In the Book of Deuteronomy, there is an emphasis on this implementation: "For this commandment which I command thee this day, it is not too hard for thee, neither is it far off ... But the word is very nigh unto thee, in thy mouth, and in thy heart, that thou mayest do it" (Deut. 30:11-14 ). Man seeks God's word and, in the final analysis, will find it "not in heaven," not "beyond the sea," not in the hands of any mediator and not even inscribed in a book: Only in his own mouth and in his own heart will man find God's word. The text must be learned and preserved physically in man's body and must be inscribed in his memory. Only then can the text carry out its function: to bring about internalization of God's words.
Thus, the written text is but a temporary means of preservation that is intended to clarify the reader's memory. The reader reads the verses in the book and breathes life into them within his memory; in this manner, the purpose of the written material comes to an end: The book can then be returned to the bookcase until the next time when the human memory must be refreshed.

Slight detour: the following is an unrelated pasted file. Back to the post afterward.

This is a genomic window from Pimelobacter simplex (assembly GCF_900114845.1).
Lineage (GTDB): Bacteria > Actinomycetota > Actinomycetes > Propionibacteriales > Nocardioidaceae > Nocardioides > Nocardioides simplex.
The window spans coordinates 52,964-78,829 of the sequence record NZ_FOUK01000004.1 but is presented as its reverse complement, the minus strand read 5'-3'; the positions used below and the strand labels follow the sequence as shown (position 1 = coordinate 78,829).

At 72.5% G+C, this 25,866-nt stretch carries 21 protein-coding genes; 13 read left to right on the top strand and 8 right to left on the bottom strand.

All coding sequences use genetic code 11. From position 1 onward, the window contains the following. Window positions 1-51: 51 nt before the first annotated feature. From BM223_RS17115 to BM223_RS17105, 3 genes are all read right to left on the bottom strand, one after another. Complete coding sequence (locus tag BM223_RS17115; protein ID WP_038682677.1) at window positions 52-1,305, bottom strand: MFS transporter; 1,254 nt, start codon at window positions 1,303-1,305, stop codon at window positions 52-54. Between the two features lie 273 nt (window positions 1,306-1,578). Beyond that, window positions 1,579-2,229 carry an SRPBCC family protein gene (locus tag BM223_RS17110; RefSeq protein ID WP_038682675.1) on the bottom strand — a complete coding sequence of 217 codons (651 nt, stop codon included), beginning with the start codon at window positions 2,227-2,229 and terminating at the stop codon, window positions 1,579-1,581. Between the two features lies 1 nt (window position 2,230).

If the written text is indeed supposed to play an intermediary role which facilitates implementation, rather than being intended to lie mutely on a bookcase, the five abovementioned verses - including that which appears in this week's portion - constitute texts that cannot fulfill their function. No one knows for sure how to precisely read these texts; they are, in essence, a musical score that cannot be performed. It is as if an historical decree has been issued regarding these verses, according to which they are fated to remain "trapped" in their written, mute form; as such it is impossible to extract the manner in which they should be read or to grasp their meaning.
A text is a means of communication through which information is transmitted from one person to another. The Torah's text is an ongoing, long-range means of communication intended to convey information from heaven to earth. However, the five verses in question - which are "stalled" midway through their journey, for syntactical reasons - call attention to the other aspect of the system of communication. They are a monument to the disconnect between heaven and earth; they freeze the precise moment when God's word ceases to be written and begins to be read. The verses attest to the fact that, ultimately, despite all the efforts of thousands of rabbinical scholars over the millennia to read and explain God's words, there are certain places where the words refuse to be read, where God's word has been inscribed but has gone no further.
The only thing that man can do with these words is to gaze at them, as if they are on the other side of the windowpane.